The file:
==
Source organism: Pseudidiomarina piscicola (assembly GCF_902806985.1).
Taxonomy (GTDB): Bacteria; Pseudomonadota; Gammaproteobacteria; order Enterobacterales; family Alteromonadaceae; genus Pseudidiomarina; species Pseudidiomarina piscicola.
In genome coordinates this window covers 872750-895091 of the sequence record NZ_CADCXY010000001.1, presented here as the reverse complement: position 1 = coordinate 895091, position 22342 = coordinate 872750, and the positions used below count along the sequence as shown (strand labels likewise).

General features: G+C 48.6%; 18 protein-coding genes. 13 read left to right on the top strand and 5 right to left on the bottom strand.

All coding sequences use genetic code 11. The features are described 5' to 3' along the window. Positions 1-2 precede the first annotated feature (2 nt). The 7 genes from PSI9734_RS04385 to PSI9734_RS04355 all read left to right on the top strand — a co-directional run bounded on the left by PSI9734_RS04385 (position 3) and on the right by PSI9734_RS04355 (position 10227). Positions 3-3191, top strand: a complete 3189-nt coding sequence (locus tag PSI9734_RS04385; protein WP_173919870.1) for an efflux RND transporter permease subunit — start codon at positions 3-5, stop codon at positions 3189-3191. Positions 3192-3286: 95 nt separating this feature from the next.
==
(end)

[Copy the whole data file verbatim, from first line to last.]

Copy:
Source organism: Pseudidiomarina piscicola (assembly GCF_902806985.1).
Taxonomy (GTDB): Bacteria; Pseudomonadota; Gammaproteobacteria; order Enterobacterales; family Alteromonadaceae; genus Pseudidiomarina; species Pseudidiomarina piscicola.
In genome coordinates this window covers 872750-895091 of the sequence record NZ_CADCXY010000001.1, presented here as the reverse complement: position 1 = coordinate 895091, position 22342 = coordinate 872750, and the positions used below count along the sequence as shown (strand labels likewise).

General features: G+C 48.6%; 18 protein-coding genes. 13 read left to right on the top strand and 5 right to left on the bottom strand.

All coding sequences use genetic code 11. The features are described 5' to 3' along the window. Positions 1-2 precede the first annotated feature (2 nt). The 7 genes from PSI9734_RS04385 to PSI9734_RS04355 all read left to right on the top strand — a co-directional run bounded on the left by PSI9734_RS04385 (position 3) and on the right by PSI9734_RS04355 (position 10227). Positions 3-3191, top strand: a complete 3189-nt coding sequence (locus tag PSI9734_RS04385; protein WP_173919870.1) for an efflux RND transporter permease subunit — start codon at positions 3-5, stop codon at positions 3189-3191. Positions 3192-3286: 95 nt separating this feature from the next.